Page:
-> According to the Nov. 14th ECF Newsletter, "Bike to Work in Belgium has welcomed its 15,000th registered cyclist. All these cyclists can save their Belgian employers a lot of money. On average, regular cyclists take one less day of sick leave a year. A 'sick day' costs a Belgian employer on average 264 euro in guaranteed wages. 15,000 registered Bike to Work cyclists equates to approximately 4 million euro in savings..."
-> In a Nov. 10th message, Randi Novakoff of the Wilmington Area Planning Council wrote, "During the 3rd Delaware Bike Summit held on held on October 14, it was announced that Governor Jack Markell directed DelDOT and DRNEC to work together to develop the First State Trails and Pathways Plan. The Plan seeks to create a network of bicycle and pedestrian trails by building on existing pathways and trails."
"It also serves to implement several of the Governor's goals including 're-establishing Delaware in the top ten of bicycling friendly states; building a world-class interconnected, non-motorized trails, and pathway networks; linking Delaware communities internally to support more sustainable local economies and externally expanding the linkages between the state's neighborhoods, towns, and cities; and developing and implementing sustainable practices in the creation of Delaware's pathway and trails network, such as supporting native landscaping and natural habitats.'"
"The Secretaries of both agencies signed an MOU during the Summit and agreed to work together to implement the Governor's goals. Governor Markell also allotted $7 million dollars toward implementation of the Plan. DNREC Secretary Collin O'Mara detailed a list of 17 proposed projects, identified by the Plan, during the Summit. These projects include completing the Northern Delaware Greenway, completing segments of the East Coast Greenway, and constructing an off-road trail from Newark to Wilmington. The First State Trails and Pathways Plan is currently undergoing public review."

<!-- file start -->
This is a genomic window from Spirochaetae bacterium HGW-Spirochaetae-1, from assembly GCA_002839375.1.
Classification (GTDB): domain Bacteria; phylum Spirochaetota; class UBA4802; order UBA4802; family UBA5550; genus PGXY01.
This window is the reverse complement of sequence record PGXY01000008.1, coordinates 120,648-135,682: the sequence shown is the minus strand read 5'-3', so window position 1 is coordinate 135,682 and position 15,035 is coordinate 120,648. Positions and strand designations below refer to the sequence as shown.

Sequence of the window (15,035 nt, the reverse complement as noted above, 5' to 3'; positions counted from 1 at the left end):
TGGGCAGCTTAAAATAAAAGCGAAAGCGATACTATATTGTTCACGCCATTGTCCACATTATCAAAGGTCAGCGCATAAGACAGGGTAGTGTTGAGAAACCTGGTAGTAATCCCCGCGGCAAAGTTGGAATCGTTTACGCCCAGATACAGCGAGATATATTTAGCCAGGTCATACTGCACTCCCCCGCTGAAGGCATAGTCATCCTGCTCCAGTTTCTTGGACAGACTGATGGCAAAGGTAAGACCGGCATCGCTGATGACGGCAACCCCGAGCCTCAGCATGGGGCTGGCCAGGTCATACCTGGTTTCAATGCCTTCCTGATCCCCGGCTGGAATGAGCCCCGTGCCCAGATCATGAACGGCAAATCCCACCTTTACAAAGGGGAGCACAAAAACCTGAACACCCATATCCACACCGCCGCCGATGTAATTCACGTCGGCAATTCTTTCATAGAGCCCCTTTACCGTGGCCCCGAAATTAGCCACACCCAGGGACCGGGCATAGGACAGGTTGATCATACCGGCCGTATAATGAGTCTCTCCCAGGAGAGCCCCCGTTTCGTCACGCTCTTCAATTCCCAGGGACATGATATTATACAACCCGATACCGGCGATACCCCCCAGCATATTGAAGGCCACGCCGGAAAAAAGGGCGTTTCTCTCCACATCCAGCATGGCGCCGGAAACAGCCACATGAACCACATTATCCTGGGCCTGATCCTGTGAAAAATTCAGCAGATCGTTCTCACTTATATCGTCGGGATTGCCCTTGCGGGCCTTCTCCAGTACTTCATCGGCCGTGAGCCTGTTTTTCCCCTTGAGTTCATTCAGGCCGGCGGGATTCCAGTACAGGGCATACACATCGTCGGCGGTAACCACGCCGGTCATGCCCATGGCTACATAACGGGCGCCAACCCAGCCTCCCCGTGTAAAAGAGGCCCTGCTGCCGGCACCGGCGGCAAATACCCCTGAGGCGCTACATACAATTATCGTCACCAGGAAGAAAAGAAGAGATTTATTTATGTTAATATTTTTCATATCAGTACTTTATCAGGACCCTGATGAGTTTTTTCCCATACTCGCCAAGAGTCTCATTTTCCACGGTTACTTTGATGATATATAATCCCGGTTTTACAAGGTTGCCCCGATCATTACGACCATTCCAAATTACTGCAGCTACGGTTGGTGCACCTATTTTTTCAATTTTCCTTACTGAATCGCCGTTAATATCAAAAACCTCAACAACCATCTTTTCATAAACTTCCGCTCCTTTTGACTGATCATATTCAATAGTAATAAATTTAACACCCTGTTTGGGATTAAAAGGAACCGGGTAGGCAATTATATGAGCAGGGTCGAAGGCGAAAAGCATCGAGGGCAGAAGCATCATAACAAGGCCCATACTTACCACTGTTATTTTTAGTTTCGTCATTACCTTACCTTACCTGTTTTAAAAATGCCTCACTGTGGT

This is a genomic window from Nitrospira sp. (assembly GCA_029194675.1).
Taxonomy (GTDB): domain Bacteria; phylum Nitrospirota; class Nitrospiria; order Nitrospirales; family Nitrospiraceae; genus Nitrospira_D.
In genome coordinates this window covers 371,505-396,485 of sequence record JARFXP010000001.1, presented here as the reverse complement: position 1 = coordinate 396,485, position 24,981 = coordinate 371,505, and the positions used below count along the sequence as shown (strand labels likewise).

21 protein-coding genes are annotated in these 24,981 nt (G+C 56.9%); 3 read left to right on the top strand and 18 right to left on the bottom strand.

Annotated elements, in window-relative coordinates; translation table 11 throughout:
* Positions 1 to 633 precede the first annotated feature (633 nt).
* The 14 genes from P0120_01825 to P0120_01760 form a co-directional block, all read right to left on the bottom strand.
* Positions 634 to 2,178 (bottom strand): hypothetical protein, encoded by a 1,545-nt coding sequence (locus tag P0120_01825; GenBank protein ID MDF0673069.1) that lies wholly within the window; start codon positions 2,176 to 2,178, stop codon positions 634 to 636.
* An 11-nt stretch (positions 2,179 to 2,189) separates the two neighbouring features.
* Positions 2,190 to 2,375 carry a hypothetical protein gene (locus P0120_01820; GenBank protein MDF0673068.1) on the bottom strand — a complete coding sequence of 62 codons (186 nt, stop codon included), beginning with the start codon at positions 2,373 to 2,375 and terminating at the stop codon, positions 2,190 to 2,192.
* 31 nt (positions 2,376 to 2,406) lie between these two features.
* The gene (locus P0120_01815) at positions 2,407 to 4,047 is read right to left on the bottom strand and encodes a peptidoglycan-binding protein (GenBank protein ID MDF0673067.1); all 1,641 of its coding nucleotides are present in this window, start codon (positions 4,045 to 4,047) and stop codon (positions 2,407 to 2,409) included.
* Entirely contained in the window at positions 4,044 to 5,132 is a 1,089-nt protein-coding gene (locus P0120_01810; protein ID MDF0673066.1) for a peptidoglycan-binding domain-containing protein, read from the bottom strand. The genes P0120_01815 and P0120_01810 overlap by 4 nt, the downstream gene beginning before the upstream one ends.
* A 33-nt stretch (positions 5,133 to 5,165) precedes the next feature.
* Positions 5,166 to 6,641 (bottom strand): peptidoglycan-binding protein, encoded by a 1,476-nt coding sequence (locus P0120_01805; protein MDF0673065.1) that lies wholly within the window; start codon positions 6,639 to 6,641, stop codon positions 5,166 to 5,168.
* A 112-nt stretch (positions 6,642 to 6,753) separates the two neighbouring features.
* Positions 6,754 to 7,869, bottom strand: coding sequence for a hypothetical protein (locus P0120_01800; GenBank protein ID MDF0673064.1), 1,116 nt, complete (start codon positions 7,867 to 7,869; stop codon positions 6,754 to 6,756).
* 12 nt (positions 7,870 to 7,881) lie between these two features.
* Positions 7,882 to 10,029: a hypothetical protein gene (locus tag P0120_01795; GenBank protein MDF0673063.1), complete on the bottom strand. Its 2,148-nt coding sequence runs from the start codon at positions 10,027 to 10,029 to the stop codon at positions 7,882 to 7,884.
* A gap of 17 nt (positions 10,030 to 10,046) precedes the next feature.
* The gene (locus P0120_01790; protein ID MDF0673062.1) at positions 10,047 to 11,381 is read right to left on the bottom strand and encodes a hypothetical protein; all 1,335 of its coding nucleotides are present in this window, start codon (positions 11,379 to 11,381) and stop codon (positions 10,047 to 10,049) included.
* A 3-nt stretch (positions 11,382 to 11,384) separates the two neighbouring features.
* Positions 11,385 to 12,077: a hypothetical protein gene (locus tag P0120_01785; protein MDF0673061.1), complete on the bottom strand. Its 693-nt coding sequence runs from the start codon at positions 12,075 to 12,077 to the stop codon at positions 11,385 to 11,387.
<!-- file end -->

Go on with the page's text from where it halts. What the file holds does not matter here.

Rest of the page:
Details of the draft plan: http://1.usa.gov/swzkH1
Check out the Delaware Bike Summit presentation: http://bit.ly/srFQTm (3.8MB pdf)
-> According to the Nov. PEDS e-newsletter, "The conviction of Raquel Nelson, a mother whose four year old son was killed as they attempted to cross from a bus stop to their home, of vehicular homicide and other charges sparked national outrage. At a hearing after the trial, Judge Kathryn Tanksley sentenced Nelson to community service and a year of probation. She also offered Nelson the option of a second trial, which Nelson accepted a few days later."
"In August, attorney Steve Sadow filed a motion to nullify all charges on due process grounds and a plea requesting a hearing to challenge the sufficiency of evidence at the first trial. At the hearing, the judge dropped the charge convicting Nelson of reckless conduct, but allowed the other challenges to stand. Sadow, who is working pro bono for Nelson, appealed the ruling. The second trial, which was scheduled for November 28, is on hold..."
For a July 19th Forbes article, go to: http://onforb.es/tZCh0D
-> In the Nov. 15th Wisconsin Bicycling Update, Dave Schlabowske wrote, "Almost exactly a year since the Hank Aaron State Trail was extended and paved from Miller Park out to 94th Place, the extension has been extended the remaining 30 blocks of the abandoned railroad corridor purchased by the WDNR years ago. While the project is not 100% finished, this final extension of the Hank Aaron State trail fills in southeastern Wisconsin's last big gap in the state trail network from Lake Michigan to the Mississippi. Bicyclists can dip their wheel in Lake Michigan and ride to the Mississippi almost entirely on trails..."
Ed. Note: Check out the great photos!
-> According to a Nov. 22nd WDBJ7-TV story, "A new bridge is just the beginning of some major upgrades along one of Lynchburg's busiest highways. City leaders celebrated the completion of the Wards Road Pedestrian Bridge with a ribbon cutting Tuesday morning. The span is more than 100 feet long and cost more than a million dollars. Liberty University paid most of the bill, with the city footing the rest."